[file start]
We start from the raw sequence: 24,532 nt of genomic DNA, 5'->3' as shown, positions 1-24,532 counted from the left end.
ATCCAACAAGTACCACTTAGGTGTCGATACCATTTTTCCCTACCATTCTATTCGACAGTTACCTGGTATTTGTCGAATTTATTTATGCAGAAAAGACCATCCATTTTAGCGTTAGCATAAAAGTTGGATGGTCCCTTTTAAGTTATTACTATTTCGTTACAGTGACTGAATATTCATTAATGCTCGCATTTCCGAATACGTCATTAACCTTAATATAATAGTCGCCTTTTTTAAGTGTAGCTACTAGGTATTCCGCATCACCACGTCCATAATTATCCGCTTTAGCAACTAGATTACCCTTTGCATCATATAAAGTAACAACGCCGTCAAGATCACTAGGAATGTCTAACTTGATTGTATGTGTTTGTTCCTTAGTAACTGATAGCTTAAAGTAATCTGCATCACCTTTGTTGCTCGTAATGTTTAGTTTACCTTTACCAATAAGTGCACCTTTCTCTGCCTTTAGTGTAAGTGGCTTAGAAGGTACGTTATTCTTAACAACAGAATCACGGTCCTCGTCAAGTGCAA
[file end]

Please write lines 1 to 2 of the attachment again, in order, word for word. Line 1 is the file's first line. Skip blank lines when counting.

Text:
We start from the raw sequence: 24,532 nt of genomic DNA, 5'->3' as shown, positions 1-24,532 counted from the left end.
ATCCAACAAGTACCACTTAGGTGTCGATACCATTTTTCCCTACCATTCTATTCGACAGTTACCTGGTATTTGTCGAATTTATTTATGCAGAAAAGACCATCCATTTTAGCGTTAGCATAAAAGTTGGATGGTCCCTTTTAAGTTATTACTATTTCGTTACAGTGACTGAATATTCATTAATGCTCGCATTTCCGAATACGTCATTAACCTTAATATAATAGTCGCCTTTTTTAAGTGTAGCTACTAGGTATTCCGCATCACCACGTCCATAATTATCCGCTTTAGCAACTAGATTACCCTTTGCATCATATAAAGTAACAACGCCGTCAAGATCACTAGGAATGTCTAACTTGATTGTATGTGTTTGTTCCTTAGTAACTGATAGCTTAAAGTAATCTGCATCACCTTTGTTGCTCGTAATGTTTAGTTTACCTTTACCAATAAGTGCACCTTTCTCTGCCTTTAGTGTAAGTGGCTTAGAAGGTACGTTATTCTTAACAACAGAATCACGGTCCTCGTCAAGTGCAA